The Lyrid meteor shower, which occurs when the Earth crosses the orbital path of Comet Thatcher, will be visible in the night sky tonight, 21/22 April 2016. However, this year’s shower coincides with a full moon, which will dampen the show a bit. If there are no clouds in the sky and you are not in an area with lots of lights, there is a good chance you may see some meteors.
Astronomers say the best time to see the Lyrid meteors is during the dark hours before dawn on 22 April. You might see from about ten to twenty Lyrid meteors per hour during the shower’s peak. However, with the full moon in the sky, you will see far fewer. Do not be surprised if you don’t see any!
Over the past few days, online social networking services have been buzzing with postings about the Lyrid meteor shower and some spectacular photographs. (Image: twitter.com/PaulRogers)
How to see the Lyrid meteors
To see the Lyrid meteor shower, also called the April Lyrids, you do not need any special equipment, not even binoculars. In fact, there is a better chance of seeing one with the naked eye, because they flash across the sky at very high speed – binoculars have a narrower field of vision.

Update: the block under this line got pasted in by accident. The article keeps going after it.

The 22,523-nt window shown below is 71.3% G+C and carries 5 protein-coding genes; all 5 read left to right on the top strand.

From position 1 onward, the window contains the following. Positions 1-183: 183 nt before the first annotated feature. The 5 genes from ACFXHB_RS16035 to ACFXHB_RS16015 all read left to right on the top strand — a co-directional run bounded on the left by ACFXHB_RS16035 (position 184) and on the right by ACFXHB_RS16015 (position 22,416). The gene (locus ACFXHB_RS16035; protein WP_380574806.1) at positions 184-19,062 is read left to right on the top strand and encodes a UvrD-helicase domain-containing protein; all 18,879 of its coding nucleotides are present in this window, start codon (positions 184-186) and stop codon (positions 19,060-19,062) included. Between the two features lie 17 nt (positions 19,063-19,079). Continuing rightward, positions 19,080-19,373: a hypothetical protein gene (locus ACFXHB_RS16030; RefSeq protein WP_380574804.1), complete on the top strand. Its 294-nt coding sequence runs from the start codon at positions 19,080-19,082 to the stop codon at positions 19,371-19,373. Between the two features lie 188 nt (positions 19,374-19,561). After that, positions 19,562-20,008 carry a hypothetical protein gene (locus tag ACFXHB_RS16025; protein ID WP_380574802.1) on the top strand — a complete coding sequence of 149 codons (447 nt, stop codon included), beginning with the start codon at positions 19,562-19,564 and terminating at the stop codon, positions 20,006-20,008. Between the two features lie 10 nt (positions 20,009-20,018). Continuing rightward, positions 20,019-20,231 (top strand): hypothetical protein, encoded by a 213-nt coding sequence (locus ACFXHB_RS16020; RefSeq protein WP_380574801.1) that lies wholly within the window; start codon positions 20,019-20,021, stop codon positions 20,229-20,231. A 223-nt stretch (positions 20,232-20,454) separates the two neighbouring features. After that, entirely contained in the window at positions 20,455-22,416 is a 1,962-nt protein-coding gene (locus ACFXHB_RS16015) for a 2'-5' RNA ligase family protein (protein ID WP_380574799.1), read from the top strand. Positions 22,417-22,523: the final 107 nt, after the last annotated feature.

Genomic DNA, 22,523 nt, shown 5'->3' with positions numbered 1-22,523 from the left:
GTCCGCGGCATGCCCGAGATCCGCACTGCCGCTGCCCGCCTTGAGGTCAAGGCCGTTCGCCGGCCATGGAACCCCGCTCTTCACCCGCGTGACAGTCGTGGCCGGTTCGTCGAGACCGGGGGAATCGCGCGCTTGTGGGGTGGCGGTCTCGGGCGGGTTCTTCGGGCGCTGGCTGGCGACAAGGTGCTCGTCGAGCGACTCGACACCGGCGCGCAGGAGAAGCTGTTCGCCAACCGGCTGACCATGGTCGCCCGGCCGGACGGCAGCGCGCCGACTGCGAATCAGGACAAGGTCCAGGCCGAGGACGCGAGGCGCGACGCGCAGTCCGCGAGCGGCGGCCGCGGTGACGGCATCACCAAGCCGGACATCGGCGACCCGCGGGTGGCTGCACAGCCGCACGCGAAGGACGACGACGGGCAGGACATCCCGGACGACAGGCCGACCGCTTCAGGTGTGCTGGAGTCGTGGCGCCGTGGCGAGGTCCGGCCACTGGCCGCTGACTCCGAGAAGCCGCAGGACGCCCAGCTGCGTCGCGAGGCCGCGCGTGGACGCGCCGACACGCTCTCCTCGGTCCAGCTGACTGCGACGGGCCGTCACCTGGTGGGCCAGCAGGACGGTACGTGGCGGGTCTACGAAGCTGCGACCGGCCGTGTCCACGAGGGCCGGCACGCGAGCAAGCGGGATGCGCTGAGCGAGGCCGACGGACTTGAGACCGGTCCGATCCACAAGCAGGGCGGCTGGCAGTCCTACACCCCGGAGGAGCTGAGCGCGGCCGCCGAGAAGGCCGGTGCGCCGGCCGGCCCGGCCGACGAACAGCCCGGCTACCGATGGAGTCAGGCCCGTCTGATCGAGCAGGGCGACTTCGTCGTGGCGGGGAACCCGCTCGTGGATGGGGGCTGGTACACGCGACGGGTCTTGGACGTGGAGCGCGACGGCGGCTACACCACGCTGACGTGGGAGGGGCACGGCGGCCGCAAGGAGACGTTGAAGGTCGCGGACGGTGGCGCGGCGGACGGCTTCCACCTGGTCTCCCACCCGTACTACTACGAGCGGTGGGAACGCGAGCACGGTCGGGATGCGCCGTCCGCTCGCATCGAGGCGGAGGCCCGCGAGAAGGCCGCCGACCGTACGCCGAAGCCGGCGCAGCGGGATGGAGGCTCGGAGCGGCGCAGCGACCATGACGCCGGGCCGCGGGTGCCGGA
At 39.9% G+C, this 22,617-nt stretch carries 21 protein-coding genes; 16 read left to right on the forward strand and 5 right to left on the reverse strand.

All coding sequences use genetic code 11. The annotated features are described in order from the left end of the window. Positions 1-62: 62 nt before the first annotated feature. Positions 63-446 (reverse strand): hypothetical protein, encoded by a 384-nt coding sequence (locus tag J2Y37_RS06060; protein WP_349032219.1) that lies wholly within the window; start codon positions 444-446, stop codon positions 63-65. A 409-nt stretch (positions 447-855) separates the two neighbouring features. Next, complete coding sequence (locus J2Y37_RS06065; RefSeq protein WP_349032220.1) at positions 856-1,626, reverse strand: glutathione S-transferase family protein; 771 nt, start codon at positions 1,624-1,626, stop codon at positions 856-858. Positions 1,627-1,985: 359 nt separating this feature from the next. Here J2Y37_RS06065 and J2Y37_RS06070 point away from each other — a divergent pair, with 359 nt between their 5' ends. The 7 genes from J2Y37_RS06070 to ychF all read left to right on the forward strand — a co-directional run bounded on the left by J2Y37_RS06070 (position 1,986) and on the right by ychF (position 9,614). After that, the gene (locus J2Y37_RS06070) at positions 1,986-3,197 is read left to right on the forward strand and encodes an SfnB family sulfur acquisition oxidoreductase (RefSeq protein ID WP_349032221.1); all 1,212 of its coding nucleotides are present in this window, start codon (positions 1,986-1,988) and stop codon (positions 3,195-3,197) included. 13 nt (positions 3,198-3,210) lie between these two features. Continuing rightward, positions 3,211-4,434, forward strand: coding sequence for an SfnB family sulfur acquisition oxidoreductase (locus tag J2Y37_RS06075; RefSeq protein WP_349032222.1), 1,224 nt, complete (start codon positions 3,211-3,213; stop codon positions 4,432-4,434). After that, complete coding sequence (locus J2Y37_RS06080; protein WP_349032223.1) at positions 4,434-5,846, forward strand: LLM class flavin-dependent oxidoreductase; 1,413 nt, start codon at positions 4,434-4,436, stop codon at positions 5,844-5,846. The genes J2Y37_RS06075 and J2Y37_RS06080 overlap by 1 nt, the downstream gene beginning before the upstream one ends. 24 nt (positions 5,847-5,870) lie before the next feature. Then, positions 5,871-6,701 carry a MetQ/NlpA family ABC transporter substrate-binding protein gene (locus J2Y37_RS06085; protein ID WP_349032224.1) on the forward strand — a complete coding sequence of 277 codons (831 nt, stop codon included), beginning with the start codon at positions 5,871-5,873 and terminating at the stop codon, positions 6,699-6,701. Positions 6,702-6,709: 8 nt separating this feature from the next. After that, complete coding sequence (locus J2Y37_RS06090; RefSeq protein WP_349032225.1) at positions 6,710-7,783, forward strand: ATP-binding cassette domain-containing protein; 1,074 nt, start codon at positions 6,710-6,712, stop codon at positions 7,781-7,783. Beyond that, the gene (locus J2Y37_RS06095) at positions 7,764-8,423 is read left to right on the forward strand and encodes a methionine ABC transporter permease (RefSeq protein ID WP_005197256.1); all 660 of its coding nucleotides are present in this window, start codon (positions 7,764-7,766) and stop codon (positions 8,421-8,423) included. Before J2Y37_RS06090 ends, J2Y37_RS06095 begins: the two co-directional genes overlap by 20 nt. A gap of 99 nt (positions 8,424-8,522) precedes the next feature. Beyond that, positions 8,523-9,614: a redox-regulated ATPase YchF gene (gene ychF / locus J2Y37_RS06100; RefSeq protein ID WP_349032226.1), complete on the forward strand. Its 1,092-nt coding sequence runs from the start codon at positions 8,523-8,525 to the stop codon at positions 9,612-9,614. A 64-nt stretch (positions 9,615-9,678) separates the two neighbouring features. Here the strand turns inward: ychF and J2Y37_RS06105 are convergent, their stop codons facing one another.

Some of the meteors may leave an ionized gas trail behind them, known as a ‘persistent train’. According to earthsky.org, about one quarter of Lyrid meteors leave persistent trains. Look out for them – they will help you detect a meteor.
Try to go somewhere with as little street or home/building lighting as possible – what amateur (and professional) astronomers refer to as ‘light pollution’.
If you live in the countryside you should have no problem. If you are a city dweller, try to find an isolated area, such as a park (make sure it is safe).
Lyrid #MeteorShower peaks on April 22-23. The Full Moon on the 21st will make it hard to observe. 10-20/hr at peak. pic.twitter.com/CPOpZyjXZF
— York Observatory (@yorkobservatory) 20 April 2016
When you come into a dark area from a light one, it can take a few minutes for your eyes to adjust, after which the meteors will be more visible.
Prepare yourself for spending your early morning hours out in the cold with no success. It is common to see no Lyrid meteors when the shower coincides with a full moon. However, if you are patient, observant, and it is a clear night, you should see at least one.
BBC weather made the following forecast for this evening and the early hours of tomorrow morning:
“Clear spells for many overnight with isolated showers in the far northeast. Chilly too, with frost forming in rural parts of the north. Across the far south it will be cloudier, with outbreaks of rain spreading into the southwest.”
Video – Lyrid meteor shower April 2014
In this video, you can see some spectacular images of Lyrid meteors burning up in the atmosphere.